The Commission accepted the Ombudsman's further remark and informed her that it had issued new Guidelines on Stakeholder Consultation[20] stipulating that for each new legislative initiative, evaluation or Fitness Check and Green Paper, a consultation strategy should be established. This consultation strategy should contain the consultation objectives, targeted stakeholders, envisaged tools and instruments and, if necessary, an explanation as to why, exceptionally, no or only a limited public consultation would be envisaged. This consultation strategy should be set out in the roadmap or ‘inception impact assessment’, which describes planned Commission initiatives, and is published on the Commission’s website. The consultation strategy should also be published on the consultation website linked to the specific initiative together with the synopsis report outlining the overall results of the consultation work and feedback, at the end of the process.

The Ombudsman welcomes the Commission's constructive follow-up to her further remark.

Case 943/2014/MHZ: Commission takes steps to improve the procedure for dealing with requests for public access to documents

The complainant, a Polish farmer, submitted a request to the Commission for public access to documents concerning two EU pilot cases against Poland. Following an unsatisfactory response from the Commission, he turned to the Ombudsman, who found that the Commission’s handling of the request did not meet the requirements of good administration. The Commission subsequently granted access to the documents in question and promised to make changes to its procedures in order to minimise the risk of similar mistakes occurring in the future.

The Ombudsman closed the case but noted, in a further remark, that improvements were necessary to ensure that the procedure for handling requests for access to documents is made more citizen‐oriented and user-friendly.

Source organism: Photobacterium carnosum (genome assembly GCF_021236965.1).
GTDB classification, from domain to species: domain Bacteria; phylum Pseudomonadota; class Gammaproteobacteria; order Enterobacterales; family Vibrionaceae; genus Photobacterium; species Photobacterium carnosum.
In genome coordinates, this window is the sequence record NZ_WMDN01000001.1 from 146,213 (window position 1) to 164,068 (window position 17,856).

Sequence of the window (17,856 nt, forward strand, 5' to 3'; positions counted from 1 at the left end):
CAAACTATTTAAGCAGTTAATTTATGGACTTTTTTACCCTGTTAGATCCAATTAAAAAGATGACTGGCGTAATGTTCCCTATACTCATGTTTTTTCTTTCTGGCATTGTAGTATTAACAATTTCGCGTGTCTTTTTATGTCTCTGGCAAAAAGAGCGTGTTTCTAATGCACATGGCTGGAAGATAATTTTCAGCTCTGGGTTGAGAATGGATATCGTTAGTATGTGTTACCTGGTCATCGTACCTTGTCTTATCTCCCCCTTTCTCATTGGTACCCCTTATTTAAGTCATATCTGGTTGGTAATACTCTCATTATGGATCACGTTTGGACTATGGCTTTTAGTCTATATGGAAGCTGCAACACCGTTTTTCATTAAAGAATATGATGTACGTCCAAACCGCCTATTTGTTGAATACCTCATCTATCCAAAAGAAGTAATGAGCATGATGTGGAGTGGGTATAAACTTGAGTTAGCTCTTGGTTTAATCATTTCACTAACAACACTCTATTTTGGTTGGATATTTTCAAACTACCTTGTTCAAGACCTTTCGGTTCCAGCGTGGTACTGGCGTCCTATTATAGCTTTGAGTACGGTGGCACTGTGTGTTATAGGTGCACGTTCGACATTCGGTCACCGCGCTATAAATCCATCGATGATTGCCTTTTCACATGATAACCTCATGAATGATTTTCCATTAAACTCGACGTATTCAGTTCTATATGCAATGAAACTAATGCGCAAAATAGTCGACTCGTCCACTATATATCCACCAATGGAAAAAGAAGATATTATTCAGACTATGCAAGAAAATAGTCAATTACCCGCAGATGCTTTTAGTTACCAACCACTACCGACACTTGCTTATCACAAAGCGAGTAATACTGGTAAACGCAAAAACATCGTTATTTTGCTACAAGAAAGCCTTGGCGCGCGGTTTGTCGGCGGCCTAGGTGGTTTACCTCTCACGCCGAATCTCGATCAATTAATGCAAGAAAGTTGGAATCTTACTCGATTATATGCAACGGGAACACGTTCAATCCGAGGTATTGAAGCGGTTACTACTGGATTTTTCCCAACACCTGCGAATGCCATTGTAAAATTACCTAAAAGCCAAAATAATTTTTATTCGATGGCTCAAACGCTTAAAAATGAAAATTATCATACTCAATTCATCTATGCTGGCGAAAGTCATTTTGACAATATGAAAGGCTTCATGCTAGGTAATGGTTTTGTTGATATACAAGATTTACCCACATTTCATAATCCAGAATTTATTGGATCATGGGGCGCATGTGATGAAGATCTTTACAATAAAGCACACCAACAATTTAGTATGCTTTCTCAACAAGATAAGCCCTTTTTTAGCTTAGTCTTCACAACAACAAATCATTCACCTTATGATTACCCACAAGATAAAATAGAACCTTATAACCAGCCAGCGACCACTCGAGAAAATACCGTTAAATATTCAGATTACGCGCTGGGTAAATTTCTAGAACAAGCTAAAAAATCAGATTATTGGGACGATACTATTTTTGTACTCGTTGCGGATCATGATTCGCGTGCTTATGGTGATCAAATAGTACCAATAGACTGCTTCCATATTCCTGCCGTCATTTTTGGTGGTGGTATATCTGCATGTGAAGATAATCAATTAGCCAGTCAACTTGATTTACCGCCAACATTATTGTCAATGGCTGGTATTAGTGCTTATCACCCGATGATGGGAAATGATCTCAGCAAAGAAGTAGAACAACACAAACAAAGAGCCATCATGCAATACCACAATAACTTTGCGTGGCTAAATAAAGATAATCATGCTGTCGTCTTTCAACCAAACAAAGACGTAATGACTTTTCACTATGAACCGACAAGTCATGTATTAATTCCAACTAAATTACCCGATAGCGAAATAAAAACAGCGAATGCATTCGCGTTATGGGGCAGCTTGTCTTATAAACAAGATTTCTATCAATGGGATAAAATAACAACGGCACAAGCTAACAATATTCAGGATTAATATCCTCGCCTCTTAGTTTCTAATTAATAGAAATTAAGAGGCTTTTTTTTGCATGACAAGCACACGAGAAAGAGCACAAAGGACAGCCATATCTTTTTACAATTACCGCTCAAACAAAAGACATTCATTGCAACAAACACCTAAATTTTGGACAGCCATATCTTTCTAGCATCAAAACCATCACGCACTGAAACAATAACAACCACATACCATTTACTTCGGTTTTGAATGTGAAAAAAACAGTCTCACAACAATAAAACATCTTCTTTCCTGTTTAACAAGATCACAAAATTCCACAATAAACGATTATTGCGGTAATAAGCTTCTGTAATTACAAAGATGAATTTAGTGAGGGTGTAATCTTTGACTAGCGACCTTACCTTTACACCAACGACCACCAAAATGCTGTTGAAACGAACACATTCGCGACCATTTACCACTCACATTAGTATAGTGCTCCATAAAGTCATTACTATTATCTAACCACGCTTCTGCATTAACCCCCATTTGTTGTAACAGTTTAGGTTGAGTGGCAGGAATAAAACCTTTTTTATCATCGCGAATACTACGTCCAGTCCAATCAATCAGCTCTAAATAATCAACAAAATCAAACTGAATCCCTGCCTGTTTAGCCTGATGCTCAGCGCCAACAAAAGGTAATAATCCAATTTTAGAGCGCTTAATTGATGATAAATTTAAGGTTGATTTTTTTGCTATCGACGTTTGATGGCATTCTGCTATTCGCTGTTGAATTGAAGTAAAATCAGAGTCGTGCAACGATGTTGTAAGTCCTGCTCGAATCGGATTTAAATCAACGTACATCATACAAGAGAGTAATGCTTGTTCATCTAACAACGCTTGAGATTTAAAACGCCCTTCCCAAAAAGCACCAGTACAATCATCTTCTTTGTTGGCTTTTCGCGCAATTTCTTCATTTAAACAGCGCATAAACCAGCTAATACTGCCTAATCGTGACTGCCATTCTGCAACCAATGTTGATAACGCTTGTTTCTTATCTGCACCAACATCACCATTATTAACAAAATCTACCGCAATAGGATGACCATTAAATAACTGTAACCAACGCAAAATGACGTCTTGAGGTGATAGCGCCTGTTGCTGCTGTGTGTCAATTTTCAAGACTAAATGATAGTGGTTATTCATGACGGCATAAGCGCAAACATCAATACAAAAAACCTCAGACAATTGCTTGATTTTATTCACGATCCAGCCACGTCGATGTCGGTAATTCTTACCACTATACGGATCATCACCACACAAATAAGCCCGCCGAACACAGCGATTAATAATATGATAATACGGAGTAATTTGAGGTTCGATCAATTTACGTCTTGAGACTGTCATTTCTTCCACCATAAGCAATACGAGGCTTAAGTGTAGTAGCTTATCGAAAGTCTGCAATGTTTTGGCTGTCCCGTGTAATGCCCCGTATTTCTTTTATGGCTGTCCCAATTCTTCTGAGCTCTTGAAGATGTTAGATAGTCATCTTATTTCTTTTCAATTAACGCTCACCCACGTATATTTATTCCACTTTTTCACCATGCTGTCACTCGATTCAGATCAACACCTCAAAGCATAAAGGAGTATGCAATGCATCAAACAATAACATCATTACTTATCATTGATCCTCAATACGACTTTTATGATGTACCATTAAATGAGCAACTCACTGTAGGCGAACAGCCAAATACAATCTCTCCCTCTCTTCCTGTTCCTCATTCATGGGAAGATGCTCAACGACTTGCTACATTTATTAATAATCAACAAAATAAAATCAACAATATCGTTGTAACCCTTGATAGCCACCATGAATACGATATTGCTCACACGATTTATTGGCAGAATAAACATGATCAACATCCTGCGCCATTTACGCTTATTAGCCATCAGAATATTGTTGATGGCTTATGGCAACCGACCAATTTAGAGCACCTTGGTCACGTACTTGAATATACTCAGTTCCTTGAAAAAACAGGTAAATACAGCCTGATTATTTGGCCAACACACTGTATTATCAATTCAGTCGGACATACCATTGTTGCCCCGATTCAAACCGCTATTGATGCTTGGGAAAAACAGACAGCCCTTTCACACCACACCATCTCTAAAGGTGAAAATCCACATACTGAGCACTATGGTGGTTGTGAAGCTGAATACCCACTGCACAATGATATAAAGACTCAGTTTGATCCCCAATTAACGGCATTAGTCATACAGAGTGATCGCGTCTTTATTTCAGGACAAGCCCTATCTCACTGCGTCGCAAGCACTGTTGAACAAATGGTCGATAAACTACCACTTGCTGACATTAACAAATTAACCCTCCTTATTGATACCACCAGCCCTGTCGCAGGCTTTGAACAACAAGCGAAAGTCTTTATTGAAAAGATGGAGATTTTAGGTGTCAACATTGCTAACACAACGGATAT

In its response, the Commission explained that the necessary steps had been taken to revise its standard template letters and drafts. The Commission also clarified that the time limit for submitting a confirmatory request runs from the date when the applicant receives the reply to the initial request in the language of his or her application.

The Commission also clarified the internal approval procedure as regards dealing with access to documents requests. As regards the uniform application of deadlines, the Commission explained that internal arrangements within the Directorate‐General concerned (DG Agriculture and Rural Development) had been improved to ensure a smooth and timely delivery of the requested documents. Also in this regard, its Internal Vademecum, which sets out guidelines on access to document requests, contains a provision that allows for a 15‐day extension of deadlines in ʺexceptional cases onlyʺ, for instance when dealing with lengthy files, due to a large number of requested documents or if there is a need to consult a third party. The Internal Vademecum has been circulated to all staff, who were reminded about the need for prompt cooperation in the treatment of requests.

While the Ombudsman does not agree with the Commissions reference to the consultation with a third party as an exceptional circumstance, she appreciates the Commission’s overall constructive response to her further remark and welcomes the Commission’s commitment to improve the relevant procedures.

Case 1381/2014/PL: Ensuring smooth and regular communication with complainants in State aid complaints

The complainant, a Spanish MEP, lodged a complaint with the Ombudsman alleging that the Commission had failed to decide within a reasonable period whether it should open a formal investigation into a State aid complaint. The complaint, submitted in December 2012, concerned alleged State aid granted by the Netherlands in the shipbuilding sector.